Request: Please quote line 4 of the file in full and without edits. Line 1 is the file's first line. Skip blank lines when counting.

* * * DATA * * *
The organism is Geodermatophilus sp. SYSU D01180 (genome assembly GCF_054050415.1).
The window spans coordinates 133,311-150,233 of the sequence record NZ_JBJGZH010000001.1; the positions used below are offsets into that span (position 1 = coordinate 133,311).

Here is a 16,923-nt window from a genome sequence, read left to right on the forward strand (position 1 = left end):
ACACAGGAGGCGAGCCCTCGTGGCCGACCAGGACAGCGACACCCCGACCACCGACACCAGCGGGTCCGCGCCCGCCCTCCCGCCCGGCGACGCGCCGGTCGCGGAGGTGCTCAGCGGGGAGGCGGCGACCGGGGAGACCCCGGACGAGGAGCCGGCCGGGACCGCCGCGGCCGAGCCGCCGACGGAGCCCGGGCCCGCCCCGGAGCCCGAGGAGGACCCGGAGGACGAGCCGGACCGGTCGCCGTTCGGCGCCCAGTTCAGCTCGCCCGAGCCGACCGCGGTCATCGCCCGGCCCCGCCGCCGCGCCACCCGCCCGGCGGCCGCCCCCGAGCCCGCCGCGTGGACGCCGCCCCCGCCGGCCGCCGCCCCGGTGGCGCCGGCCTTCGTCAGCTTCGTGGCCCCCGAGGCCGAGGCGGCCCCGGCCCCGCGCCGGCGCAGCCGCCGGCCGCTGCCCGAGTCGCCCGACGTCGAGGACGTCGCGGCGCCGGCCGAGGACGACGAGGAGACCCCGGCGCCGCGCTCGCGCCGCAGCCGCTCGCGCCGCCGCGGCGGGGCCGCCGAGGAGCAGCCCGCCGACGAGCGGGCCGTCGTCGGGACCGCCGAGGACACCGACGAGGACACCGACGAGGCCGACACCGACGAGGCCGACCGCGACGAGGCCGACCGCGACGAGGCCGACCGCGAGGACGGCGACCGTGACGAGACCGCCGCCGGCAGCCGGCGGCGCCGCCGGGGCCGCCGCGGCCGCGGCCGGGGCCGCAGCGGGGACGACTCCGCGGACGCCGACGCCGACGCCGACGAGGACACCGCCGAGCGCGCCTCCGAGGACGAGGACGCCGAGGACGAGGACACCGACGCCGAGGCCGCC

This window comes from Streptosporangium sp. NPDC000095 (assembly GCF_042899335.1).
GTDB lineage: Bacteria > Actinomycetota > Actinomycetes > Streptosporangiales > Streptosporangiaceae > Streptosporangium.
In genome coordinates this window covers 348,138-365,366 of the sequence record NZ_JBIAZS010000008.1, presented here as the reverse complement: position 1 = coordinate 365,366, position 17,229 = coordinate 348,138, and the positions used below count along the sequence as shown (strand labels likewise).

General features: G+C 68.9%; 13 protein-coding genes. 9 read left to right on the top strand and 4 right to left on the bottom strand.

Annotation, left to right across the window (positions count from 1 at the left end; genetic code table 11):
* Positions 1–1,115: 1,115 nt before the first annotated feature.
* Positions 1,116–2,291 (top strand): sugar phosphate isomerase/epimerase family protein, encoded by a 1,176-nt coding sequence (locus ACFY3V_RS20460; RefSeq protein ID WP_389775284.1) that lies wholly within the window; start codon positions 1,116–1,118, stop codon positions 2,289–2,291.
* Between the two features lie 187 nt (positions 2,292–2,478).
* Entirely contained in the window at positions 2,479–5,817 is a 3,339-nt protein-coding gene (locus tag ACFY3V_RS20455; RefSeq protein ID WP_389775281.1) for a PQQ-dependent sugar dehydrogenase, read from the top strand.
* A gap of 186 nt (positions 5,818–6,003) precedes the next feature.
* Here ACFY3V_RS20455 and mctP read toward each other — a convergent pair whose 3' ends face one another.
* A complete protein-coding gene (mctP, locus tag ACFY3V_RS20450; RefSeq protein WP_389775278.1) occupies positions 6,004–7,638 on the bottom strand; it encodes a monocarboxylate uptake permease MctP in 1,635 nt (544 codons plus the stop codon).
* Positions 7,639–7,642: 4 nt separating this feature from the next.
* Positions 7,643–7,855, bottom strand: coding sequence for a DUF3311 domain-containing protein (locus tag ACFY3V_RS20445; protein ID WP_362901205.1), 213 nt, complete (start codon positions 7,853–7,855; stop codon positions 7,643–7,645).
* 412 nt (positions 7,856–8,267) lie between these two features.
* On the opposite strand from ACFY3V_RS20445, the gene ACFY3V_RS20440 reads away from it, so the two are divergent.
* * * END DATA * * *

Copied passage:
ACACAGGAGGCGAGCCCTCGTGGCCGACCAGGACAGCGACACCCCGACCACCGACACCAGCGGGTCCGCGCCCGCCCTCCCGCCCGGCGACGCGCCGGTCGCGGAGGTGCTCAGCGGGGAGGCGGCGACCGGGGAGACCCCGGACGAGGAGCCGGCCGGGACCGCCGCGGCCGAGCCGCCGACGGAGCCCGGGCCCGCCCCGGAGCCCGAGGAGGACCCGGAGGACGAGCCGGACCGGTCGCCGTTCGGCGCCCAGTTCAGCTCGCCCGAGCCGACCGCGGTCATCGCCCGGCCCCGCCGCCGCGCCACCCGCCCGGCGGCCGCCCCCGAGCCCGCCGCGTGGACGCCGCCCCCGCCGGCCGCCGCCCCGGTGGCGCCGGCCTTCGTCAGCTTCGTGGCCCCCGAGGCCGAGGCGGCCCCGGCCCCGCGCCGGCGCAGCCGCCGGCCGCTGCCCGAGTCGCCCGACGTCGAGGACGTCGCGGCGCCGGCCGAGGACGACGAGGAGACCCCGGCGCCGCGCTCGCGCCGCAGCCGCTCGCGCCGCCGCGGCGGGGCCGCCGAGGAGCAGCCCGCCGACGAGCGGGCCGTCGTCGGGACCGCCGAGGACACCGACGAGGACACCGACGAGGCCGACACCGACGAGGCCGACCGCGACGAGGCCGACCGCGACGAGGCCGACCGCGAGGACGGCGACCGTGACGAGACCGCCGCCGGCAGCCGGCGGCGCCGCCGGGGCCGCCGCGGCCGCGGCCGGGGCCGCAGCGGGGACGACTCCGCGGACGCCGACGCCGACGCCGACGAGGACACCGCCGAGCGCGCCTCCGAGGACGAGGACGCCGAGGACGAGGACACCGACGCCGAGGCCGCC